Look at these three. The two men straining, thrusting and exerting over the arduous task of pushing a car forward during a hard turn over uneven pavement. Her, steering carefully, concentrating, long black hair tied up in a ponytail, the sleeves on her grey sweatshirt pulled slightly back.
Never mind my brief ten minute chance to rest. I jumped out there, calling out, “do you need help? Can I help?”
“Um. Sure!” one of the guys replied, right as another passerby volunteered himself as well, a white fellow in his neatly-dressed thirties. Together we all got behind that Ford and threw our weight into it.
I was sick. Frail. Pushing the car was more of a strain tonight than I anticipated. Not sure how much I was really helping… But are you really surprised when I say this made me feel more energized than any catnap?
I thrusted forth alongside the others, shoving the street into my hips, looking down at the pavement below. I thought about the conversation I’d once had, and the books I subsequently read on the subject, about how the Latino population lives the longest because it has the strongest sense of community. I couldn’t even tell if these three knew each other. But regardless, they worked with what they had and capably, committed to helping each other out.
And it made them beautiful.
Maybe it made all of us beautiful, the five of us now, getting this thing up to a decent speed finally, leaning into it, strong-arming it up a driveway entrance and through a gas station, this jalopy moving ridiculously now, almost as fast as if it actually worked, aiming for the Safeway parking lot. Some of us chuckling amidst our efforts; her braking, because we were too effective.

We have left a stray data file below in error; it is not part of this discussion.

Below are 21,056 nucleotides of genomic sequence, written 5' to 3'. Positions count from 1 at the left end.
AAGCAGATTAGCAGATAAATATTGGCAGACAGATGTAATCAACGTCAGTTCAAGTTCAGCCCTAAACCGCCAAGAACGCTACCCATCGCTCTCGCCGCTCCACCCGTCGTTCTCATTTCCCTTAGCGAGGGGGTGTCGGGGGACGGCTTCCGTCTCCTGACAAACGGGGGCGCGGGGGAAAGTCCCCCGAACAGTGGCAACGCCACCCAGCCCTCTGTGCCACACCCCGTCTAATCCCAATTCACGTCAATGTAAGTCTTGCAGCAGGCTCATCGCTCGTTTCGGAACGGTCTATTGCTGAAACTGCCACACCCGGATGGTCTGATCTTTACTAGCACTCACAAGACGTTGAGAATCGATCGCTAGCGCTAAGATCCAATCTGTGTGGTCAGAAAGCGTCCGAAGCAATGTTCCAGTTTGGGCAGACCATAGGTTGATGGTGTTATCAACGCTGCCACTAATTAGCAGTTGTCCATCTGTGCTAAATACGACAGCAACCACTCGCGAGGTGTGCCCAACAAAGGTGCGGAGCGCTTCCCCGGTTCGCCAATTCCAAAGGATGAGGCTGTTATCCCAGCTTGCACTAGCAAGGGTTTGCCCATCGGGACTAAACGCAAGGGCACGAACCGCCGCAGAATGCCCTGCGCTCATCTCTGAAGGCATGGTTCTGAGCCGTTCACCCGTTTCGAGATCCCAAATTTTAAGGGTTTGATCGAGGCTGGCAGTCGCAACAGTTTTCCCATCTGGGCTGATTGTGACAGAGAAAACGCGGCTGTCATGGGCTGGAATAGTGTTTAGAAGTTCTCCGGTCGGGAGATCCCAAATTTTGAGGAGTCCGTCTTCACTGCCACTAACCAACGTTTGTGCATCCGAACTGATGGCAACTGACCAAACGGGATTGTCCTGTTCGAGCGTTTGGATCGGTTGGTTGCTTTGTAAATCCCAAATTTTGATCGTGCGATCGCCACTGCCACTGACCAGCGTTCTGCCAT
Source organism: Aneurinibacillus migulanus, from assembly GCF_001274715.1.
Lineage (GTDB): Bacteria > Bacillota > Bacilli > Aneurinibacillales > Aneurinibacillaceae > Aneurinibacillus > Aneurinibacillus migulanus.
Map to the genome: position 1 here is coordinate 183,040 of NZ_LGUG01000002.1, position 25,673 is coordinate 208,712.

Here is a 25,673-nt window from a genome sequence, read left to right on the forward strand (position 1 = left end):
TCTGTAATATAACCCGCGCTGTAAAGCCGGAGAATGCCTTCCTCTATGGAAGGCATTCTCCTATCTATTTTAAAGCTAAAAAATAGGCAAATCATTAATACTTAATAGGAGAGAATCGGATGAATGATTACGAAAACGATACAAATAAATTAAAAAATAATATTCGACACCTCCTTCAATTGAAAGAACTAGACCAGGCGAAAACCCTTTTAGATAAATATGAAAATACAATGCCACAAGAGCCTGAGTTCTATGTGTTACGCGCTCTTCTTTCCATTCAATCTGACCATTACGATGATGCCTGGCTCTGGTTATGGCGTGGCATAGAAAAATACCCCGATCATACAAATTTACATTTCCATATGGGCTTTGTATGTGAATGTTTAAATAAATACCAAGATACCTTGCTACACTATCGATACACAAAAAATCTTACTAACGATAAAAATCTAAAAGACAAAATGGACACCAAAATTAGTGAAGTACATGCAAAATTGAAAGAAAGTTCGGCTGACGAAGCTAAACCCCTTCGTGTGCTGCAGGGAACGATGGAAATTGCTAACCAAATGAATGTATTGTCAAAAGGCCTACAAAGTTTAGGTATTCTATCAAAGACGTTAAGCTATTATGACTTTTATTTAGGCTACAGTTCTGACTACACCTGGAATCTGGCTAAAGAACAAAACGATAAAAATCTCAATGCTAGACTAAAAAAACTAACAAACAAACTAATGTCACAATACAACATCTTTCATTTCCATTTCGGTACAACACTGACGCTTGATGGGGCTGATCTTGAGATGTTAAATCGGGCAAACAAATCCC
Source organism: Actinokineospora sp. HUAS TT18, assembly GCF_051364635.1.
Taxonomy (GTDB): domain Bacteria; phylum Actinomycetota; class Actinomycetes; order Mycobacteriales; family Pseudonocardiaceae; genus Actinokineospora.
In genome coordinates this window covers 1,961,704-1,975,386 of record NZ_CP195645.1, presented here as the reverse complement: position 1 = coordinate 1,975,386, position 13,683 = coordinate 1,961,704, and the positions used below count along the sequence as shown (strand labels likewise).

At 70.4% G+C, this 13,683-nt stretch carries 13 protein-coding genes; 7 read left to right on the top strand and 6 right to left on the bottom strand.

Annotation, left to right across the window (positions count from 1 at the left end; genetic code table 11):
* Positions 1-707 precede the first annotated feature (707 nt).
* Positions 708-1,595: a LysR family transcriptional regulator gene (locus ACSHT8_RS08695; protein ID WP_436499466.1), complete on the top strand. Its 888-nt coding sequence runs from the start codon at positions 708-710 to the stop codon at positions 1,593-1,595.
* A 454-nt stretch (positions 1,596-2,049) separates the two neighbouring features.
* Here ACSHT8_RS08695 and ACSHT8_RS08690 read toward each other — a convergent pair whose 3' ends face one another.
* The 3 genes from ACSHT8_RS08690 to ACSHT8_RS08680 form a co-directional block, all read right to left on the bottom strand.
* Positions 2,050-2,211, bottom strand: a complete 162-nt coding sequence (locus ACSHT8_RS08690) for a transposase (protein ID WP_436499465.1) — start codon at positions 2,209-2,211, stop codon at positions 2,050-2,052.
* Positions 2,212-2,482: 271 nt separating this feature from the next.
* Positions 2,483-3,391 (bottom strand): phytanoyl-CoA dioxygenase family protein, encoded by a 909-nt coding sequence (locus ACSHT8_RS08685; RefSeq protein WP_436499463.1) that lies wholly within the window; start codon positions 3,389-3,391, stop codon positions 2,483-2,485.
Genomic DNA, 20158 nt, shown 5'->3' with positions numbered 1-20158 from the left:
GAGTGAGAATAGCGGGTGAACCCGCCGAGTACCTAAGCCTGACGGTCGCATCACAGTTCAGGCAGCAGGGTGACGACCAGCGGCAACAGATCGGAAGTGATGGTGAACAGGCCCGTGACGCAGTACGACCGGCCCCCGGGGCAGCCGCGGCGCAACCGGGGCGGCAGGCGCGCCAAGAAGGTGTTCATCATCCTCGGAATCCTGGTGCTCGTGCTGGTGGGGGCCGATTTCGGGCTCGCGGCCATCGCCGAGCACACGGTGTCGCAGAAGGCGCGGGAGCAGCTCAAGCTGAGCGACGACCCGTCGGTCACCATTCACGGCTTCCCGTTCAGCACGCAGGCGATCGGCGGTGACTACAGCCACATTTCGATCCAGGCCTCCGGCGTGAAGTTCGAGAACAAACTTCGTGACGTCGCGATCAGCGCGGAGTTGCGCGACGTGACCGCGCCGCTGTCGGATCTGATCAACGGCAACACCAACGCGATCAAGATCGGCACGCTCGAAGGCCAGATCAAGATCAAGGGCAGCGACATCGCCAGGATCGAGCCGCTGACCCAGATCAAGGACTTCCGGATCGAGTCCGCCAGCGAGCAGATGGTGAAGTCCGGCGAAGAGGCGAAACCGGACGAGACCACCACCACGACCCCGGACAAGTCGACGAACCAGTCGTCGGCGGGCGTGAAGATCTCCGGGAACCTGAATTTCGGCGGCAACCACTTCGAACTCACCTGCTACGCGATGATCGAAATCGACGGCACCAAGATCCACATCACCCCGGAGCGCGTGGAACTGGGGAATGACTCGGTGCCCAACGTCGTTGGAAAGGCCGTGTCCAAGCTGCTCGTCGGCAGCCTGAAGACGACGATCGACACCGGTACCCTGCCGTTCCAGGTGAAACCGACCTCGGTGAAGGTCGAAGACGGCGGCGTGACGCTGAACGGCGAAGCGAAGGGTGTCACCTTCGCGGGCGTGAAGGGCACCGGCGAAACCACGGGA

As we passed through the gas station a young man leaned out of his chrome-glinting low-rider: “Ey, you guys need help?”
We were okay now, but I marveled all the same at how this felt. Strangers offering assistance, coming together, being together. No wonder. No wonder they live longer. Me lucky enough to feel a glimmer of it tonight, basking in the sensation of a life lived with help from others, a safety net. I thought about my aunt relocating to Mexico because she liked the culture, the people. I thought about working-class neighborhoods, the statistics that show how unsafe areas have stronger senses of community, because people have to rely on each other to be safe. The problems may be more fraught, but maybe you’re better equipped to deal with them. I felt the enveloping joy of togetherness, enthusiastically shaking hands afterwards with the other passerby who’d helped, without knowing why. We all walked away from each other smiling.
That was why I came to work today. To be rejuvenated, cured, in a different way.
Reminded that things like this still happen.
We hope you loved this article. If so, please consider subscribing or donating. The Urbanist is a 501(c)(4) nonprofit that depends on donations from readers like you.